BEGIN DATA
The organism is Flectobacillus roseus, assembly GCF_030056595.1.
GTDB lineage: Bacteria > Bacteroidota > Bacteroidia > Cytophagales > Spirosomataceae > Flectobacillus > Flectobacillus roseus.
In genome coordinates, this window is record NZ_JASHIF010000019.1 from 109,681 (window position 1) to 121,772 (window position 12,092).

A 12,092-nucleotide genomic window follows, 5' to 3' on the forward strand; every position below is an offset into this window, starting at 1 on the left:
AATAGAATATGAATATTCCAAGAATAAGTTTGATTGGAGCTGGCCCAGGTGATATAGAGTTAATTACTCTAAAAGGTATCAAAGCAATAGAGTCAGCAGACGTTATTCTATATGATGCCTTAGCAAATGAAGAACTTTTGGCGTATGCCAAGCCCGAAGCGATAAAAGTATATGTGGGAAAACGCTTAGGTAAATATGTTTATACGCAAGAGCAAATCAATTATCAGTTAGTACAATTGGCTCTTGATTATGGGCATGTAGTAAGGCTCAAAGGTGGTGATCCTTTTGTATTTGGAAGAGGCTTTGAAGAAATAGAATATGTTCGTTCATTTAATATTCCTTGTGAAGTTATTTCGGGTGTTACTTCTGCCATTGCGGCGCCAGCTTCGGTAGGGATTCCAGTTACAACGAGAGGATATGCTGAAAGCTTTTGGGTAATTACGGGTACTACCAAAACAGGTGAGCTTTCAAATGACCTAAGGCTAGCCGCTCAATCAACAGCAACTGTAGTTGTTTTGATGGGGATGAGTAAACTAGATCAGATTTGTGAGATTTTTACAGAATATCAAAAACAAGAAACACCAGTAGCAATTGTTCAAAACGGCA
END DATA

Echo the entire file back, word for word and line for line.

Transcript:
The organism is Flectobacillus roseus, assembly GCF_030056595.1.
GTDB lineage: Bacteria > Bacteroidota > Bacteroidia > Cytophagales > Spirosomataceae > Flectobacillus > Flectobacillus roseus.
In genome coordinates, this window is record NZ_JASHIF010000019.1 from 109,681 (window position 1) to 121,772 (window position 12,092).

A 12,092-nucleotide genomic window follows, 5' to 3' on the forward strand; every position below is an offset into this window, starting at 1 on the left:
AATAGAATATGAATATTCCAAGAATAAGTTTGATTGGAGCTGGCCCAGGTGATATAGAGTTAATTACTCTAAAAGGTATCAAAGCAATAGAGTCAGCAGACGTTATTCTATATGATGCCTTAGCAAATGAAGAACTTTTGGCGTATGCCAAGCCCGAAGCGATAAAAGTATATGTGGGAAAACGCTTAGGTAAATATGTTTATACGCAAGAGCAAATCAATTATCAGTTAGTACAATTGGCTCTTGATTATGGGCATGTAGTAAGGCTCAAAGGTGGTGATCCTTTTGTATTTGGAAGAGGCTTTGAAGAAATAGAATATGTTCGTTCATTTAATATTCCTTGTGAAGTTATTTCGGGTGTTACTTCTGCCATTGCGGCGCCAGCTTCGGTAGGGATTCCAGTTACAACGAGAGGATATGCTGAAAGCTTTTGGGTAATTACGGGTACTACCAAAACAGGTGAGCTTTCAAATGACCTAAGGCTAGCCGCTCAATCAACAGCAACTGTAGTTGTTTTGATGGGGATGAGTAAACTAGATCAGATTTGTGAGATTTTTACAGAATATCAAAAACAAGAAACACCAGTAGCAATTGTTCAAAACGGCA